Eastern Point at York Harbor early morning.
Sunrise at the mouth of the river from the terrace at Camelot-by-the-Sea this morning revealed the sun about midway -- 46 days out -- on its northward journey between Spring Equinox and Summer Solstice (c. March 21 and June 21). Check out this comparable shot -- under clearer skies -- from May 10, 2004 (scroll down).
Tiny posed yesterday afternoon amidst an artful grouping of Goomp's Walpole furniture, set out upon the terrace not long ago by groundsman Tuck after winter storage in the garage.
In the late-afternoon sun yesterday Tiny paused atop the table on the terrace to savor her latest triumph, the bold capture of a tiny sparrow only moments after we had arrived Down East. Goomp happened to see her skulk by, bird in mouth, and alerted us. She -- according to her nature -- tried to elude us, while we -- according to ours -- pursued her. After quite a runaround, she took a breather under one of the cars, dropping her quarry for one unguarded moment, when we reached under and swept the bird to safety. It had a small yellow marking between eye and beak, possibly a Savannah Sparrow.* Everything seemed intact, and we released the little fellow along the edge of the Lower Forty, where it rustled off into the underbrush. Meanwhile, Baby came sniffing around where the bird had been, while Tiny experienced a Miss Moppet Moment (scroll down for Beatrix Potter illustration of the surprised cat who "forgot about that hole in the duster" when she tried to catch a mouse).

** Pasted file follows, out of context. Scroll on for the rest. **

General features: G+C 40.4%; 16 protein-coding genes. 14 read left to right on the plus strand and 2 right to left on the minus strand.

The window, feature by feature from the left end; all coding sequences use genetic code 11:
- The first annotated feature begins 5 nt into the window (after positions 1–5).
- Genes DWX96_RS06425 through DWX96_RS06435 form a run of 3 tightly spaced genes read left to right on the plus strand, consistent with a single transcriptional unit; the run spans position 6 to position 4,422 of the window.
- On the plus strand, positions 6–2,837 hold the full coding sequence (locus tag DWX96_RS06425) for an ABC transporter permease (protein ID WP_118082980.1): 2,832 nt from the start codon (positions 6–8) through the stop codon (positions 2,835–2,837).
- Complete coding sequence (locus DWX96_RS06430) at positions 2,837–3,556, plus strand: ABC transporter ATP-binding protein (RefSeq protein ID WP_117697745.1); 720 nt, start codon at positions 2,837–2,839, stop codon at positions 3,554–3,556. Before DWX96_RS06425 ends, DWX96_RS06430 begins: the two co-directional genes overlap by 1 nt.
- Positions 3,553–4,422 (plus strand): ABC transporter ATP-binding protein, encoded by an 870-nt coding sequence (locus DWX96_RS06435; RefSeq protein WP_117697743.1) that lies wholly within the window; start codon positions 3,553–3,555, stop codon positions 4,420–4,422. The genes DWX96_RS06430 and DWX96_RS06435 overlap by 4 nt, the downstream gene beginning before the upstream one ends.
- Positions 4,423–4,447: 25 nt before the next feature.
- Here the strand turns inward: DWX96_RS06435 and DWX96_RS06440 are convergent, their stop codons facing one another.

*Cool fact from the Cornell Laboratory of Ornithology: Although they are grassland-loving birds, Savannah Sparrows were named not for a grassy habitat with scattered trees, but for Savannah, Georgia, where Alexander Wilson took an early specimen.